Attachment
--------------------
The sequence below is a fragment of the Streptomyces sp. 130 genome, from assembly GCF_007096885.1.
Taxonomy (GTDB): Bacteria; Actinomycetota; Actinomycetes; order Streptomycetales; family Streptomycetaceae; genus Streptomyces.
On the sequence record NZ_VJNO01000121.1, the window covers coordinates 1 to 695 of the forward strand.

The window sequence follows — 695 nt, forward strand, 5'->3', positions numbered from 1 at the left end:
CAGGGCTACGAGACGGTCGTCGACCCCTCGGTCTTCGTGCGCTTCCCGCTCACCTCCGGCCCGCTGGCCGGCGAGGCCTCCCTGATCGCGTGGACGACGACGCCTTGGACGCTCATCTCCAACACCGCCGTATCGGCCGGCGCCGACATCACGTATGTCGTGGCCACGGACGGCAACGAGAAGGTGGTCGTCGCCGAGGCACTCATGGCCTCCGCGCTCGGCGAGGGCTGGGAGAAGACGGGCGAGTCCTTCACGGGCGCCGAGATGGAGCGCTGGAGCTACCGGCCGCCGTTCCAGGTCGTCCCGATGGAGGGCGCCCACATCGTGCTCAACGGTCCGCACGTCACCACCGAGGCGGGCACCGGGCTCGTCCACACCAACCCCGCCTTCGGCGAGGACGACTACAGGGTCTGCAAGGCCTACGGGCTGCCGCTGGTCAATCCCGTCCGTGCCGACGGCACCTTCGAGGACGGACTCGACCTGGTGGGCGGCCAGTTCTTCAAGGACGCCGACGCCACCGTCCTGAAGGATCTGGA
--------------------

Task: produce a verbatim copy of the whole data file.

The sequence below is a fragment of the Streptomyces sp. 130 genome, from assembly GCF_007096885.1.
Taxonomy (GTDB): Bacteria; Actinomycetota; Actinomycetes; order Streptomycetales; family Streptomycetaceae; genus Streptomyces.
On the sequence record NZ_VJNO01000121.1, the window covers coordinates 1 to 695 of the forward strand.

The window sequence follows — 695 nt, forward strand, 5'->3', positions numbered from 1 at the left end:
CAGGGCTACGAGACGGTCGTCGACCCCTCGGTCTTCGTGCGCTTCCCGCTCACCTCCGGCCCGCTGGCCGGCGAGGCCTCCCTGATCGCGTGGACGACGACGCCTTGGACGCTCATCTCCAACACCGCCGTATCGGCCGGCGCCGACATCACGTATGTCGTGGCCACGGACGGCAACGAGAAGGTGGTCGTCGCCGAGGCACTCATGGCCTCCGCGCTCGGCGAGGGCTGGGAGAAGACGGGCGAGTCCTTCACGGGCGCCGAGATGGAGCGCTGGAGCTACCGGCCGCCGTTCCAGGTCGTCCCGATGGAGGGCGCCCACATCGTGCTCAACGGTCCGCACGTCACCACCGAGGCGGGCACCGGGCTCGTCCACACCAACCCCGCCTTCGGCGAGGACGACTACAGGGTCTGCAAGGCCTACGGGCTGCCGCTGGTCAATCCCGTCCGTGCCGACGGCACCTTCGAGGACGGACTCGACCTGGTGGGCGGCCAGTTCTTCAAGGACGCCGACGCCACCGTCCTGAAGGATCTGGA